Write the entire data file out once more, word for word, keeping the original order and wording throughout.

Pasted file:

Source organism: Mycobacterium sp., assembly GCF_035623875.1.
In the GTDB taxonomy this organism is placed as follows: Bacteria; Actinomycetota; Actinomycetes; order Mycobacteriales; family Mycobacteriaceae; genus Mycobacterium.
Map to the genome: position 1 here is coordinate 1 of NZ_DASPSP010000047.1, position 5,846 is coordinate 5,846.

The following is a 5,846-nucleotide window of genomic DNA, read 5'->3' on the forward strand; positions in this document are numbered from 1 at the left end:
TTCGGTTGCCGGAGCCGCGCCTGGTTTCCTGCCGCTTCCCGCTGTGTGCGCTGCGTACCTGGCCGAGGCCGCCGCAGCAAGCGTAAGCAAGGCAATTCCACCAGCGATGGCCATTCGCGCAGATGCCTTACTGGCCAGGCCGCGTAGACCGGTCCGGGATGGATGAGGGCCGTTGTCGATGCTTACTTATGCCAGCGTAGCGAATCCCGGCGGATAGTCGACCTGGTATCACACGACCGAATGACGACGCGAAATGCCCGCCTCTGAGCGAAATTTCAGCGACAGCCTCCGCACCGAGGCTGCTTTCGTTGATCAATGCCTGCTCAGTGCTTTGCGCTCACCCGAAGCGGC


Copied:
Source organism: Mycobacterium sp., assembly GCF_035623875.1.
In the GTDB taxonomy this organism is placed as follows: Bacteria; Actinomycetota; Actinomycetes; order Mycobacteriales; family Mycobacteriaceae; genus Mycobacterium.
Map to the genome: position 1 here is coordinate 1 of NZ_DASPSP010000047.1, position 5,846 is coordinate 5,846.

The following is a 5,846-nucleotide window of genomic DNA, read 5'->3' on the forward strand; positions in this document are numbered from 1 at the left end:
TTCGGTTGCCGGAGCCGCGCCTGGTTTCCTGCCGCTTCCCGCTGTGTGCGCTGCGTACCTGGCCGAGGCCGCCGCAGCAAGCGTAAGCAAGGCAATTCCACCAGCGATGGCCATTCGCGCAGATGCCTTACTGGCCAGGCCGCGTAGACCGGTCCGGGATGGATGAGGGCCGTTGTCGATGCTTACTTATGCCAGCGTAGCGAATCCCGGCGGATAGTCGACCTGGTATCACACGACCGAATGACGACGCGAAATGCCCGCCTCTGAGCGAAATTTCAGCGACAGCCTCCGCACCGAGGCTGCTTTCGTTGATCAATGCCTGCTCAGTGCTTTGCGCTCACCCGAAGCGGC